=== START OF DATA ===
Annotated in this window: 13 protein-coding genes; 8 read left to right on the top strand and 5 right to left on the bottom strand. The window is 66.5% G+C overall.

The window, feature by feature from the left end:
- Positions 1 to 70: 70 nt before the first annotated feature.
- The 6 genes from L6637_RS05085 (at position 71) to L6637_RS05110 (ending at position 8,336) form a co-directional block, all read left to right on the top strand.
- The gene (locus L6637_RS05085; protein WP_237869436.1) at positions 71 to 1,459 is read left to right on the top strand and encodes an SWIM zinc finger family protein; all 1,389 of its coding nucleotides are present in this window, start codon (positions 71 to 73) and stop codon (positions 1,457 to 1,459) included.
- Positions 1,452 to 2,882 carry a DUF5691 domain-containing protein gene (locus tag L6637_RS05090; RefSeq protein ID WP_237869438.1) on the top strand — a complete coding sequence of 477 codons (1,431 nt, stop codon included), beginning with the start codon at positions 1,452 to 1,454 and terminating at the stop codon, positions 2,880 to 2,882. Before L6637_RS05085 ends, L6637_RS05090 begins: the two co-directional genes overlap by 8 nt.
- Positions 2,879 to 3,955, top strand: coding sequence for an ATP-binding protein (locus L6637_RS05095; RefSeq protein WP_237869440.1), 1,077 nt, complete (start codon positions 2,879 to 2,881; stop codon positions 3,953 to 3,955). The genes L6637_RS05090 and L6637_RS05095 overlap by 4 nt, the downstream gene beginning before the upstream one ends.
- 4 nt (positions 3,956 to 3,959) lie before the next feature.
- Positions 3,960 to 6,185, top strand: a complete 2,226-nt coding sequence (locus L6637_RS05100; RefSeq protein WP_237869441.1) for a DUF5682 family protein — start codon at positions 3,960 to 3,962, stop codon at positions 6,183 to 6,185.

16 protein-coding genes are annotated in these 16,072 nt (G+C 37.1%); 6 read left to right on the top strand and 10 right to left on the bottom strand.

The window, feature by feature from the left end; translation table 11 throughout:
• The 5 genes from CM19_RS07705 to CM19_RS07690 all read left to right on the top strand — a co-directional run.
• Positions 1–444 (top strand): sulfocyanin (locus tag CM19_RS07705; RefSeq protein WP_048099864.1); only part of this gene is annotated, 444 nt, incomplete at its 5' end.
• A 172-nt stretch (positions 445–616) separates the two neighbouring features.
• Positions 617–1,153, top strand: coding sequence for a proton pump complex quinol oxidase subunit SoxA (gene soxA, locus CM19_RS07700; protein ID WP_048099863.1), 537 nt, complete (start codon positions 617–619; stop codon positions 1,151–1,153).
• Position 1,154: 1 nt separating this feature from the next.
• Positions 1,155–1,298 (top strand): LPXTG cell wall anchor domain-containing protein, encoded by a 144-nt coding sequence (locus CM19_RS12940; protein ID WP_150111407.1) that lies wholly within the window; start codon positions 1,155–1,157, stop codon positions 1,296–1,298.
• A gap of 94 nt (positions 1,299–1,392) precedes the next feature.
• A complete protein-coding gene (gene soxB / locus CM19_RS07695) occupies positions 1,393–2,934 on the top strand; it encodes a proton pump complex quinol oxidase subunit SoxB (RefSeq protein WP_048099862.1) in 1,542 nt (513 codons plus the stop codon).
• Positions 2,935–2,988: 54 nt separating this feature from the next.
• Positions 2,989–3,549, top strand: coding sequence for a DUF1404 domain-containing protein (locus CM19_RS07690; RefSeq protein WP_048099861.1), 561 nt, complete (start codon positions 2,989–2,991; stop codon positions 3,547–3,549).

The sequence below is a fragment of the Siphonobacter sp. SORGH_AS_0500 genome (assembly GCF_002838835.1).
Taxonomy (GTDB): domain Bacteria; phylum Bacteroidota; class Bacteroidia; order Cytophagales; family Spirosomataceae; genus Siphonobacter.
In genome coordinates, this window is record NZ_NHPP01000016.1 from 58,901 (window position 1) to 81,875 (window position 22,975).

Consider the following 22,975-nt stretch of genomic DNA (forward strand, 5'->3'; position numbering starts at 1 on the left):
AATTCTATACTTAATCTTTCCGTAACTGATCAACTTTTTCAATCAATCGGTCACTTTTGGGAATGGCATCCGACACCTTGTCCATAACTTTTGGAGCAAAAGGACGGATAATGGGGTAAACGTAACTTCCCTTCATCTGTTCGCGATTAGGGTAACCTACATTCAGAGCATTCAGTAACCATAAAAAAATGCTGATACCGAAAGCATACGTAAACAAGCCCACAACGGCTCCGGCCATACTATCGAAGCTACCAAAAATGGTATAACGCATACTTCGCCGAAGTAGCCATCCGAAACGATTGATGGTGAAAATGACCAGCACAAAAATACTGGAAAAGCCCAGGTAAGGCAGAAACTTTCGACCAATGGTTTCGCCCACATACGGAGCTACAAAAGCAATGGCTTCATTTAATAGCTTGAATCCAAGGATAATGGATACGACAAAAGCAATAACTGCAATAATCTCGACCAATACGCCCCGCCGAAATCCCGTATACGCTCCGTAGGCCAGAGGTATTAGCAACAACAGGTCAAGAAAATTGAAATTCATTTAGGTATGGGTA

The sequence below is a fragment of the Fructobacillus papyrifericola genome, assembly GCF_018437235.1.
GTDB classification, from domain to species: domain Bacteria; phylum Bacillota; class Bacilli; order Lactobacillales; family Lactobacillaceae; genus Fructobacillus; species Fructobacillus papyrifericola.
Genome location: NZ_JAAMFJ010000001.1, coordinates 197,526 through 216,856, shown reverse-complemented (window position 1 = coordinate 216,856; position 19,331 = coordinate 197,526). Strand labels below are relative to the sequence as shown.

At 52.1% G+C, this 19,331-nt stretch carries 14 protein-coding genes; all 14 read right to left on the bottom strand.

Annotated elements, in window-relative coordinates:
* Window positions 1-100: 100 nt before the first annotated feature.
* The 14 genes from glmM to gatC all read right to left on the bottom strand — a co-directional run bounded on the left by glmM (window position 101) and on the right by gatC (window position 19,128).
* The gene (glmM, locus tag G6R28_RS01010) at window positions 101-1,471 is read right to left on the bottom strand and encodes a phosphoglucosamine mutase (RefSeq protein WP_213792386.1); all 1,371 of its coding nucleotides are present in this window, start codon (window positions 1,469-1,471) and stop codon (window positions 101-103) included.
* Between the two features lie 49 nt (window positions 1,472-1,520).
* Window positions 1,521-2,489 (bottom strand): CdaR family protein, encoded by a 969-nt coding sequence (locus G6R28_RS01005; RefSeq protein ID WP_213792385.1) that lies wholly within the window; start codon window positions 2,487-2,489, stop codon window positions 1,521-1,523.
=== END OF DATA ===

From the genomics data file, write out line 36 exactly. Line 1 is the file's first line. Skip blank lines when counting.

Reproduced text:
* Window positions 1,521-2,489 (bottom strand): CdaR family protein, encoded by a 969-nt coding sequence (locus G6R28_RS01005; RefSeq protein ID WP_213792385.1) that lies wholly within the window; start codon window positions 2,487-2,489, stop codon window positions 1,521-1,523.